Health & Wellness
Medical College of Georgia
Thu, 31 Jan 2008 17:30 CST
One way diabetes is bad for your blood vessels is by creating too much competition for an amino acid that helps blood vessels relax, researchers say.
That amino acid, L-arginine, is broken down by the enzyme arginase to urea, which helps the body eliminate toxins resulting from the proteins we eat. Diabetics have a lot of arginase activity, which means they use a lot more L-arginine, says Dr. Maritza Romero, postdoctoral fellow at the Medical College of Georgia and lead author of the paper published in the current issue of Circulation Research.
It also means too little L-arginine is available to help nitric oxide synthase make nitric oxide, the powerful vasodilator that helps blood vessels relax, says Dr. Romero, who works in the lab of Dr. R. William Caldwell, chair of the MCG Department of Pharmacology and Toxicology and the study's corresponding author.
Thu, 31 Jan 2008 12:07 CST
Undercover video shows sickened cows, too weak to walk, being jabbed with forklift blades, kicked, shocked and even sprayed in the face with powerful jets of water by workers at the Hallmark Meat Packing Company in Chino, California.
Massachusetts School of Law
Thu, 31 Jan 2008 05:21 CST
I.Q. testing not only damages the self-worth of many test-takers but it has denied millions of them the opportunity to better their educational and economic lot, a new book asserts.
Carla K. Johnson
Wed, 30 Jan 2008 19:59 CST
Chicago - Mercury from vaccines seems to disappear rapidly from the blood, returning to pre-vaccination levels in one month, according to a small study of children in Argentina.
Wed, 30 Jan 2008 19:37 CST
Los Angeles - The city that popularized the fast food drive-thru has a new innovation: 24-hour medical marijuana vending machines.
Wed, 30 Jan 2008 17:46 CST
Apples, bananas, and oranges are the most common fruits in both Western and Asian diets, and are important sources of vitamins, minerals, and fiber. A new study in the Journal of Food Science explores the additional health benefits of these fruits and reveals they also protect against neurodegenerative diseases, including Alzheimer's Disease.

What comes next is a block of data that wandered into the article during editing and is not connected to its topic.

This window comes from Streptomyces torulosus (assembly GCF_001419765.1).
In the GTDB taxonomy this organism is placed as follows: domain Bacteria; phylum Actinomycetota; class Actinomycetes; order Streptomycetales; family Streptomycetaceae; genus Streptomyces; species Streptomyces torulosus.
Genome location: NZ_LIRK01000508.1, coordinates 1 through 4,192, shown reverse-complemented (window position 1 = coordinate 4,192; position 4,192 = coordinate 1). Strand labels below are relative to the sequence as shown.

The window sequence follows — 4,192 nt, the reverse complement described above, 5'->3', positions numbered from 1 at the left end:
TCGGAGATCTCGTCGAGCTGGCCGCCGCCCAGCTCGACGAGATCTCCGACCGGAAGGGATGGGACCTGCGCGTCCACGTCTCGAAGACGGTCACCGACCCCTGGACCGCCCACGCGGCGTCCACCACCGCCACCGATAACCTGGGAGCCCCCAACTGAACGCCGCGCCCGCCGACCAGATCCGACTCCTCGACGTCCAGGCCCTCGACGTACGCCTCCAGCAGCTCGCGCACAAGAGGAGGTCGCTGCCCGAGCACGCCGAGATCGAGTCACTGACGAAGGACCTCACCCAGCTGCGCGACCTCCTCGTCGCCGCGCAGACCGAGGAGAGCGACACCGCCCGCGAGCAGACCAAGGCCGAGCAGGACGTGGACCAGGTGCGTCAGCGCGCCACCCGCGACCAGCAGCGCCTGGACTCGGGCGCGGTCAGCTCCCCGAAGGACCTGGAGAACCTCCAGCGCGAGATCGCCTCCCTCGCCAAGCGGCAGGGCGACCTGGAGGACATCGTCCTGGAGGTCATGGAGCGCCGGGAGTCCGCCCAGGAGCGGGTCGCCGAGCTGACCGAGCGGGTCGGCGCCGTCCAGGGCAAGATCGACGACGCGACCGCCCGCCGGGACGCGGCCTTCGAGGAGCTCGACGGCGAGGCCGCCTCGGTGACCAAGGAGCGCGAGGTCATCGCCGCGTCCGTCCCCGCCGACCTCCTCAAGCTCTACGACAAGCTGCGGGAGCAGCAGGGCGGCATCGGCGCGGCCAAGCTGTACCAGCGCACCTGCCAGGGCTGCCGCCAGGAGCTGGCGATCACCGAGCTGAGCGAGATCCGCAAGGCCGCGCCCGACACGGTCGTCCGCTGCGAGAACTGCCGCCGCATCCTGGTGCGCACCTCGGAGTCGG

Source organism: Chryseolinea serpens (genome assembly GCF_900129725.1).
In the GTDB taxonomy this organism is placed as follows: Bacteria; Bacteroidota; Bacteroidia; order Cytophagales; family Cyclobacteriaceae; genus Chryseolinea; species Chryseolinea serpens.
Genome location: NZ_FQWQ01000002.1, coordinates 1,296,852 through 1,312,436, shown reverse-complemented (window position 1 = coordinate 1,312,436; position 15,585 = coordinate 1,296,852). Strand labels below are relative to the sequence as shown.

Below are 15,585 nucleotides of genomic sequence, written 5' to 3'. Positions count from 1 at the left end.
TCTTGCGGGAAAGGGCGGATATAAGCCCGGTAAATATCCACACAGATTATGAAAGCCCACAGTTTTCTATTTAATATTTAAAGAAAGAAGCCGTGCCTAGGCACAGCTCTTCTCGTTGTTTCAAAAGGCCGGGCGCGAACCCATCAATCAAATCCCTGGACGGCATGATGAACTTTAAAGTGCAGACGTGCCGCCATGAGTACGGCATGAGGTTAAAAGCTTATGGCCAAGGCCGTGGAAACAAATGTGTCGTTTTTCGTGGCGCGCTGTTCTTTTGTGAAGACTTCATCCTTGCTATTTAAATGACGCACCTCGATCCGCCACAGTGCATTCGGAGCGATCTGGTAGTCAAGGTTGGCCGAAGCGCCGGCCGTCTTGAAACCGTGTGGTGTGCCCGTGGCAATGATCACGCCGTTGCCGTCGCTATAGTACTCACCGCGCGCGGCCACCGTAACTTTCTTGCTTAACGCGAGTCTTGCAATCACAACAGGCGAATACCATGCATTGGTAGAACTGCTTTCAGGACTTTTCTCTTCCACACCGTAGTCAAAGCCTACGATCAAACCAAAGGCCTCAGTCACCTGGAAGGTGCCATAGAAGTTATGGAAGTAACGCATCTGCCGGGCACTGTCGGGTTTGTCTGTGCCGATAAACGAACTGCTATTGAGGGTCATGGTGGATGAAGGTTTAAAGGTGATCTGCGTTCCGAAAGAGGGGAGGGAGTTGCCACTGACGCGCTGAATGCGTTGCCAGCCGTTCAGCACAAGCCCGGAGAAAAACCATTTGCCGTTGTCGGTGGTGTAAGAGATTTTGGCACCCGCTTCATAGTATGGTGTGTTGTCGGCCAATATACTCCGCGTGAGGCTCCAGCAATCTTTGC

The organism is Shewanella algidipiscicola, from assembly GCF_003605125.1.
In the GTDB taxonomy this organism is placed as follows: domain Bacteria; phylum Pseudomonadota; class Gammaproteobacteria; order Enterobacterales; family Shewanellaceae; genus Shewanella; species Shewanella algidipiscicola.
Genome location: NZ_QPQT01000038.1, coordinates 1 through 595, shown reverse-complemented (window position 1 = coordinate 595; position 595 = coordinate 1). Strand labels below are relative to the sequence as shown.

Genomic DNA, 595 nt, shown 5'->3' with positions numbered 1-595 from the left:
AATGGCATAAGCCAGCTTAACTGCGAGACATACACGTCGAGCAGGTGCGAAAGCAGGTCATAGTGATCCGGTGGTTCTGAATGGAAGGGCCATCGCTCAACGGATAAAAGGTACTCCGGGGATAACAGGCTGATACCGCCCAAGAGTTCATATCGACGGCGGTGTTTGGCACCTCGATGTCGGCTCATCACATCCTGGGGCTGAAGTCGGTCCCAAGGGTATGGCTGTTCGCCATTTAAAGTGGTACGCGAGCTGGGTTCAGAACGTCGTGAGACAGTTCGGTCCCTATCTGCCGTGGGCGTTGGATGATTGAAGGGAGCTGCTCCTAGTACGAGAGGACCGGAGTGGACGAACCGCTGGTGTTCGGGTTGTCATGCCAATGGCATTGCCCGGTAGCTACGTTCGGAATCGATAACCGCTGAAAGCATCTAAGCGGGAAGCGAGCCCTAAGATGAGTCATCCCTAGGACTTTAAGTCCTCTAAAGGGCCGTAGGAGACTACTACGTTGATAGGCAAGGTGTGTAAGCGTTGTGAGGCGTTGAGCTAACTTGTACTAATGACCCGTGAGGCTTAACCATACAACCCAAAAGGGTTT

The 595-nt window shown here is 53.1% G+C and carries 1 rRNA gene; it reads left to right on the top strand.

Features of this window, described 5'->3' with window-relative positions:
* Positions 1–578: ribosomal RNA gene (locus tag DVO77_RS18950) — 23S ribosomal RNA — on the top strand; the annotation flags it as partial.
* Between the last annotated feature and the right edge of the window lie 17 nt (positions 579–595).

Wed, 30 Jan 2008 17:35 CST
Why do some people solve problems more creatively than others? Are people who think creatively somehow different from those who tend to think in a more methodical fashion?
These questions are part of a long-standing debate, with some researchers arguing that what we call "creative thought" and "noncreative thought" are not basically different. If this is the case, then people who are thought of as creative do not really think in a fundamentally different way from those who are thought of as noncreative. On the other side of this debate, some researchers have argued that creative thought is fundamentally different from other forms of thought. If this is true, then those who tend to think creatively really are somehow different.
A new study led by John Kounios, professor of psychology at Drexel University and Mark Jung-Beeman of Northwestern University addresses these questions by comparing the brain activity of creative and noncreative problem solvers. The study published in the journal Neuropsychologia, reveals a distinct pattern of brain activity, even at rest, in people who tend to solve problems with a sudden creative insight -- an "Aha! Moment" - compared to people who tend to solve problems more methodically.
Wed, 30 Jan 2008 17:01 CST
Adults with allergy symptoms report a high incidence of Irritable Bowel Syndrome (IBS), suggesting a link between atopic disorders and IBS according to a study published this month in Annals of Allergy, Asthma & Immunology,the scientific journal of the American College of Allergy, Asthma and Immunology.
In a study of 125 adults, Rush University Medical Center's Dr. Mary C. Tobin and colleagues found the likelihood of IBS was significantly higher in patients with seasonal allergic rhinitis (2.67 times), patients with allergic eczema (3.85 times), and patients with depression (2.56 times).
Wed, 30 Jan 2008 16:54 CST
A 32 year-old man died from the deadly H5N1 bird flu strain in Jakarta on Wednesday, bringing Indonesia's death toll from the virus to 101, the Jakarta Post newspaper said.
According to a World Health Organization (WHO) report, the death is the third in the past three days as a 23 year-old woman and a nine-year-old boy died in hospital on Sunday.
Association for Psychological Science
Mon, 28 Jan 2008 16:24 CST
Minneapolis, MN. - With the start of the new year, millions of Americans have resolved to lie less, cheat less, put the holiday hangovers behind them, or otherwise better their lives. Some will moderate their bad habits; others may make significant changes and become shining examples of integrity. But most of those well-intended New Year's resolutions are destined to fail. In an age where cheating scandals plague elite universities and major corporations are brought down by unethical actions, the debate about the origins and nature of our decisions plays into a larger debate about genetic determinism and free will.